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  5. "The boy finds his sweater."

"The boy finds his sweater."

Translation:Pojken hittar sin tröja.

December 12, 2014

24 Comments


https://www.duolingo.com/profile/Antwaan

When do I use "hitta" and when do I use "hittar"?


https://www.duolingo.com/profile/jarrettph

Hitta is infinitive and hittar is present tense. Examples: att hitta - Pojken kommer att hitta sin tröja (The boy is going to find his sweater), hittar - Pojken hittar sin tröja (The boy finds/is finding his sweater)


https://www.duolingo.com/profile/GeorgeFerguson93

Which sounds more natural? '..hittar sin tröja' eller '...hittar hans tröja'


https://www.duolingo.com/profile/Lundgren8

They mean different things. Sin is ”his (own)” and hans is ”his (someone else’s)”


https://www.duolingo.com/profile/GeorgeFerguson93

Jag förstår, tack för din svar


https://www.duolingo.com/profile/MesutS1

ett svar so it should be "tack för ditt svar" - riktigt?


https://www.duolingo.com/profile/devalanteriel

Correct. :) Although we'd say e.g. stämmer det? rather than riktigt?


https://www.duolingo.com/profile/DasFarn

I'm not really skilled in fashion, but what's the difference between a sweater, a jumper and pullover


https://www.duolingo.com/profile/jarrettph

Sweater is American, jumper is British and pullover is I don't know what. Far as I know they mean the same though.


https://www.duolingo.com/profile/RamonAndre265865

A sweeter is a pullover. A jumper is a school's suit of girl.


https://www.duolingo.com/profile/devalanteriel

A jumper in British English is a sweater in American English.


https://www.duolingo.com/profile/danielmonteiro16

Pls, a better explaination about Sin and Hans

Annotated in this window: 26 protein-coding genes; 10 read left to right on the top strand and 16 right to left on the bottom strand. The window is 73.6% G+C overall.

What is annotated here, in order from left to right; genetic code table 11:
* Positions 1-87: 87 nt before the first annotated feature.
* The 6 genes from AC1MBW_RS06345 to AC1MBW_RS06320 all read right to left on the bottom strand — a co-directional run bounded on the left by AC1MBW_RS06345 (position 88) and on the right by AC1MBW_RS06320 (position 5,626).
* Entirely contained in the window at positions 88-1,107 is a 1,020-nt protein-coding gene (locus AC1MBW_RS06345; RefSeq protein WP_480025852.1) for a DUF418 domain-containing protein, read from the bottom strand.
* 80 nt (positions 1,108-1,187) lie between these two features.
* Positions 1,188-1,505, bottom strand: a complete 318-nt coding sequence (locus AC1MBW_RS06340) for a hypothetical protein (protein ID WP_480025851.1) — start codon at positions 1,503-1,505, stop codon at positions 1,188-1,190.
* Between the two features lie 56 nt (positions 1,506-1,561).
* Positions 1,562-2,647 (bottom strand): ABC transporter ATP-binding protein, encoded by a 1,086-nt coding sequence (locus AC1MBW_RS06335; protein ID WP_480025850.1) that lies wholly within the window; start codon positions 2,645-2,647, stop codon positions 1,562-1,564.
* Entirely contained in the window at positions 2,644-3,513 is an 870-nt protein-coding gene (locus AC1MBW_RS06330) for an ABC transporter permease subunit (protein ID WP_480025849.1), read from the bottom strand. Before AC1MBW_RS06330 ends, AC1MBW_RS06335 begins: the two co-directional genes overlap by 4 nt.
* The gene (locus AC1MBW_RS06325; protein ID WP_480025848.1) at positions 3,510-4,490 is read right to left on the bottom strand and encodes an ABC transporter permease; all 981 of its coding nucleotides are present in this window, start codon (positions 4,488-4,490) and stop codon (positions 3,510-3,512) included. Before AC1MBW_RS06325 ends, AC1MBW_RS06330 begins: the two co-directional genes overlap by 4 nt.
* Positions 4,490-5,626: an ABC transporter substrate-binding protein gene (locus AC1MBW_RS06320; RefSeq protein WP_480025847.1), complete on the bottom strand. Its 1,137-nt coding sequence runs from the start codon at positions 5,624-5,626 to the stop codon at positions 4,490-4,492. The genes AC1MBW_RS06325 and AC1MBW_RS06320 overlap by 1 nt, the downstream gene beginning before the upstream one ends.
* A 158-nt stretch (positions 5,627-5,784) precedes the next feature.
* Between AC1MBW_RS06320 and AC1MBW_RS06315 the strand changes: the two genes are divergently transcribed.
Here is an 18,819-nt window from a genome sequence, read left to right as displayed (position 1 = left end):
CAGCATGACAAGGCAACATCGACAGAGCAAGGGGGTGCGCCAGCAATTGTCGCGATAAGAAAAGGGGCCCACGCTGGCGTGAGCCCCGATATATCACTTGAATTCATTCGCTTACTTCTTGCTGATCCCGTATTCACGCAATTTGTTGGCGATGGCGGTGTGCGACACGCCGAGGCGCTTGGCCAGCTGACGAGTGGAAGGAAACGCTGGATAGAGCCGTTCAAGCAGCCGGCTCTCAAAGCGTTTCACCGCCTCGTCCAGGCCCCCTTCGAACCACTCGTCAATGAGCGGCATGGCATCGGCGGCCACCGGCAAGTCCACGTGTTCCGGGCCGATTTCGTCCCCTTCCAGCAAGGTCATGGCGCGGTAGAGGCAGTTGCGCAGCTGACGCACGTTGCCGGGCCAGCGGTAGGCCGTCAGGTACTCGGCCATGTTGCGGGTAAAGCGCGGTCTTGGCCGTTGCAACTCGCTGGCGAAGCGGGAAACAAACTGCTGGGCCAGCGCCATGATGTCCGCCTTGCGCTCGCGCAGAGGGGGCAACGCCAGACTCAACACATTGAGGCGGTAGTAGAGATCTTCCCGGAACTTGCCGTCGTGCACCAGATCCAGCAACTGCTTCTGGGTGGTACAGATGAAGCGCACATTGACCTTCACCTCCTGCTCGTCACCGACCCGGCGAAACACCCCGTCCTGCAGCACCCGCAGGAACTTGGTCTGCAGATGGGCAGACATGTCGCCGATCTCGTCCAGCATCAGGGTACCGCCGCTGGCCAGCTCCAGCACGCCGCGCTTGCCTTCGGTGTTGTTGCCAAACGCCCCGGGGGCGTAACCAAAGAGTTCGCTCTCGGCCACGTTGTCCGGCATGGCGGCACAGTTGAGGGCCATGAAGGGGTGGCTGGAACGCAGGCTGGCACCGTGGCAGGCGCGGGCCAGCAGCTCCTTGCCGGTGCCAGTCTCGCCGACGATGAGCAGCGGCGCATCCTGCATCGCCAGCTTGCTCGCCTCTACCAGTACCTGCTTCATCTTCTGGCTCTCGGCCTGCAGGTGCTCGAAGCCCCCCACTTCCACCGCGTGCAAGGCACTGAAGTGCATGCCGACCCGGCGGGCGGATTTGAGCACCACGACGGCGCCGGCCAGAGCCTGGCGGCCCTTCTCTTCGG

https://www.duolingo.com/profile/Kusarigama8

Sin is always refers to the subject...for example if there are two men (jack and john) and you want to say john eats his apple well it is right in english but in swedish it is a problem if you say john äter hans äpple .. because you don't know hans whether it refer to john or jack...so you should use sin here john äter sin äpple.... WELL SIN REFERS TO SUBJECT AND HANS TO THE OTHER PERSON


https://www.duolingo.com/profile/lcervant1

it's actually "john äter sitt äpple"


https://www.duolingo.com/profile/RyanHughes6

So is it sitt or sin in this case? I used sitt and got it wrong


https://www.duolingo.com/profile/jarrettph

Sin is for en words and sitt is for ett words.


https://www.duolingo.com/profile/NeilMitche6

I have heard Swedes say, "hitta på" something rather than just "hitta". Can anyone comment?


[deactivated user]

    It normally means the same thing.


    https://www.duolingo.com/profile/Amzyyy

    Please explain the difference with sina and sin? Thanks!


    https://www.duolingo.com/profile/Michiel70531

    Sina is plural an sin is for "en"-words.


    https://www.duolingo.com/profile/Matthias350056

    Why cant i say ”han tröja”


    https://www.duolingo.com/profile/devalanteriel

    Please see Lundgren8's previous post in this thread.

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